Conducting a literature study on the application of the Greedy algorithm to solving the Multiple Constraint Knapsack problem (GarcíaMartínez et al., 2014). Identify the problems and constraints faced in the application of the Greedy algorithm as a problem solving. Conducting experiments using simple programming applications to simulate the solution to the Multiple Constrain Knapsack problem in the transportation of goods. Conduct analysis and discussion of the simulation results. Make conclusions from research activities that have been carried out (Toth, 1980).
A. Examples of Application of
Greedy Algorithm in Goods Transportation Problem
In
table 1 there is a conveyance with a maximum transport capacity of 100 kg and
dimensions of 3 m x 2 m x 2 m (maximum volume = 12 m^{3}), there are 7
items to be transported with the following sizes:
Table 1.
Table detailing the weight, volume and profit of each item
j item 
Weight
(Kg) w1h 
Volume
(m3) w2j 
Profit
(Rp) pj 
1 
14 
0.5 
30000 
2 
20 
2 
50000 
3 
12 
1 
80000 
4 
6 
3 
75000 
5 
30 
2.5 
40000 
6 
10 
3 
60000 
7 
15 
2 
30000 
Greedy algorithm will be used to find the optimal value from the example above, where there are two kinds of decisions that can be taken, namely:
a. Goods transported (1)
b. Goods not transported (0)
The application of each Greedy algorithm is shown in the table below:
a.
Greedy by Profit
In table 2 below, the results of the example calculation above are presented using Greedy by Profit, namely by sorting the profit of each item in descending order (large to small).
Table 2.
Greedy by Profit
Item J 
W1j_{} 
W1j_{} 
Pj_{}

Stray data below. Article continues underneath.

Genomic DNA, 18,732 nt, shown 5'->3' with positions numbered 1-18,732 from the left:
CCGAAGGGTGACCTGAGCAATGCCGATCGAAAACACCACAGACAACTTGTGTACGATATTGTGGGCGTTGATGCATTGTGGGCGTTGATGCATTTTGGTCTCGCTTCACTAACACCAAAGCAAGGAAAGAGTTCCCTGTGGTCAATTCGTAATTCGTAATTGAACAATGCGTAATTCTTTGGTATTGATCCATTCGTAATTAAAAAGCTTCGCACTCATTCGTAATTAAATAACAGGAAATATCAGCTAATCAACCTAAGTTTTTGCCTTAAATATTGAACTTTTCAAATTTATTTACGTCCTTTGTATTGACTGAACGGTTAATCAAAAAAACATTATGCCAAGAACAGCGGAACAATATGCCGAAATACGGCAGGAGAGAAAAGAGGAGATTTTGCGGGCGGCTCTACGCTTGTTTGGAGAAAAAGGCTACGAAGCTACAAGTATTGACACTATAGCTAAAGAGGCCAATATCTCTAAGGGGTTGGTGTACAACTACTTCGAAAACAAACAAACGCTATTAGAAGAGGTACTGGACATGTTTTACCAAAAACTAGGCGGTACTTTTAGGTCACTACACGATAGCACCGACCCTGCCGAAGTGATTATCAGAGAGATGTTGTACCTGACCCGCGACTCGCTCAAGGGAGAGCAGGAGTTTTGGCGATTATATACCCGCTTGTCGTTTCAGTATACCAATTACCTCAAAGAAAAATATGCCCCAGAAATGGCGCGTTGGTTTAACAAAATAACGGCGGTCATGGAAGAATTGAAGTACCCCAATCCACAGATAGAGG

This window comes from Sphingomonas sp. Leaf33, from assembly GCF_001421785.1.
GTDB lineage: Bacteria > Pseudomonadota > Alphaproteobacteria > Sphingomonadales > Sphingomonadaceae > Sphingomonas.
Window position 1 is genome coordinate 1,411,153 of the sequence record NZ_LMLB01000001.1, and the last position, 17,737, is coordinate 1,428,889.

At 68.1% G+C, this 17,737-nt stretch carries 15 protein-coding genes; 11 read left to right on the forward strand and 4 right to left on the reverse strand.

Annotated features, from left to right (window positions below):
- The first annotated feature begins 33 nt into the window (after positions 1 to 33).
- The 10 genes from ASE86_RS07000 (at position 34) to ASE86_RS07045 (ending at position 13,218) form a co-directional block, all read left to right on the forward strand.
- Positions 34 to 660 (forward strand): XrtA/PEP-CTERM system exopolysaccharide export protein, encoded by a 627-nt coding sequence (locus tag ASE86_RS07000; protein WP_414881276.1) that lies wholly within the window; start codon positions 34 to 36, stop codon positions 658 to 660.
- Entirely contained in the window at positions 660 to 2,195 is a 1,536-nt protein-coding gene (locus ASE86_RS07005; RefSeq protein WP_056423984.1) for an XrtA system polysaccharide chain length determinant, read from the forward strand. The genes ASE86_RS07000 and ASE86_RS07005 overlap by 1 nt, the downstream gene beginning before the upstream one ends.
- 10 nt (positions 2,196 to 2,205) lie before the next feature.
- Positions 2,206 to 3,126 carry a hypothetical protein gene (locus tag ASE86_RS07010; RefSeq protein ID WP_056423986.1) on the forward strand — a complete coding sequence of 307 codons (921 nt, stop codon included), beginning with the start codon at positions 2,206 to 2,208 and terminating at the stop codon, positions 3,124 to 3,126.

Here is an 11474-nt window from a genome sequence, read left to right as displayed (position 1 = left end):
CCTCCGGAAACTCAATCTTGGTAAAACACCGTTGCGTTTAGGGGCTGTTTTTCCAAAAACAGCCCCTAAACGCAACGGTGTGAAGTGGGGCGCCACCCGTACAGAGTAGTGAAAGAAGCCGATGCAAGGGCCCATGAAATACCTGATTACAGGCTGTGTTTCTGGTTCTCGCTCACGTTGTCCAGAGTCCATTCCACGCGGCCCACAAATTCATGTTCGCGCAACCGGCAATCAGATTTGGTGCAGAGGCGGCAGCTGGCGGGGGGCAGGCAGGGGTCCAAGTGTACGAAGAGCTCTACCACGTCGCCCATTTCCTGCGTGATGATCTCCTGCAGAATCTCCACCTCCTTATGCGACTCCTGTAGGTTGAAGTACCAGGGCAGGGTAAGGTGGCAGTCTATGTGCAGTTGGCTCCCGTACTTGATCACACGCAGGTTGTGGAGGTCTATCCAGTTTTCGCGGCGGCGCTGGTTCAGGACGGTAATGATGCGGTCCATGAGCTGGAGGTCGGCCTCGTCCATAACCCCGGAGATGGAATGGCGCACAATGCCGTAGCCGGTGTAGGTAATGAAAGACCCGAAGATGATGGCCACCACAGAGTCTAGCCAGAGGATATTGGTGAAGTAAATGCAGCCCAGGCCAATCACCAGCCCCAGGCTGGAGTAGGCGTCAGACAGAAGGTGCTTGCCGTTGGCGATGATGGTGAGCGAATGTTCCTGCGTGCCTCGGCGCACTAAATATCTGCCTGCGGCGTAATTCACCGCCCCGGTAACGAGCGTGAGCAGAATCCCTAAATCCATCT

Status 
3 
12 
1 
80000 
1 
4 
6 
3 
75000 
1 
6 
10 
3 
60000 
1 
2 
20 
2 
50000 
1 
5 
30 
2.5 
40000 
1 
1 
14 
0.5 
30000 
1 
7 
15 
2 
30000 
0 
Total 
92 
12 
335000 

With the Greedy by Profit algorithm, the optimal solution is obtained by transporting goods 1 to 6 and goods 7 not being transported. The maximum profit obtained is Rp. 335,000
b.
Greedy by Weight
In table 3 below, the results of the calculation of the example above are presented using Greedy by Weight, namely by sorting the weight of each item in ascending order (small to large).
Table 3. Greedy by Weight
Item J 
W1j_{} 
W1j_{} 
Pj_{} 
Status 
4 
6 
3 
75000 
1 
6 
10 
3 
70000 
1 
3 
12 
1 
80000 
1 
1 
14 
0.5 
30000 
1 
7 
15 
2 
30000 
1 
2 
20 
2 
50000 
1 
5 
30 
2.5 
40000 
0 
Total 
77 
11.5 
325000 

With
the Greedy by Weight algorithm, the optimal solution is obtained by
transporting goods 1,2,3,4,6 and 7 and goods 5 not being transported. The
maximum profit obtained is Rp. 325,000
c.
Greedy by Volume
In table 4 below, the results of the calculation examples above are presented using Greedy by Volume, namely by sorting the volume of each item in ascending order (small to large).
Table 4. Greedy by Volume
Item J 
W1j_{} 
W1j_{} 
Pj_{} 
Status 
1 
14 
0.5 
30000 
1 
3 
12 
1 
80000 
1 
7 
15 
2 
30000 
1 
2 
20 
2 
50000 
1 
5 
30 
2.5 
40000 
1 
6 
10 
3 
60000 
1 
4 
6 
3 
75000 
0 
Total 
91 
8 
230000 

With the Greedy by Volume algorithm, the optimal solution is obtained by transporting goods 1, 2, 3, 5 and 7 and goods 4 and 6 not being transported. The maximum profit obtained is Rp. 230,000
d.
Greedy by Density
1) Profit / Weight
In table 5 below, the results of the calculation of the example above using Greedy by Density are obtained from profit by weight, namely by sorting the profit value of each weight of each item in descending order (large to small).
Table 5.
Greedy by Density of Weight
Item J 
W1j_{} 
W1j_{} 
Pj_{} 
Status 
4 
6 
3 
75000 
1 
3 
12 
1 
80000 
1 
6 
10 
3 
60000 
1 
2 
20 
2 
50000 
1 
1 
14 
0.5 
30000 
1 
7 
15 
2 
30000 
1 
5 
30 
0.5 
40000 
0 
Total 
77 
11.5 
1333.33 

With the Greedy by Density of Weight algorithm, the optimal solution is obtained by transporting goods 1, 2, 3, 4, 6 and 7 and goods 5 not being transported. The maximum profit obtained is Rp. 325,000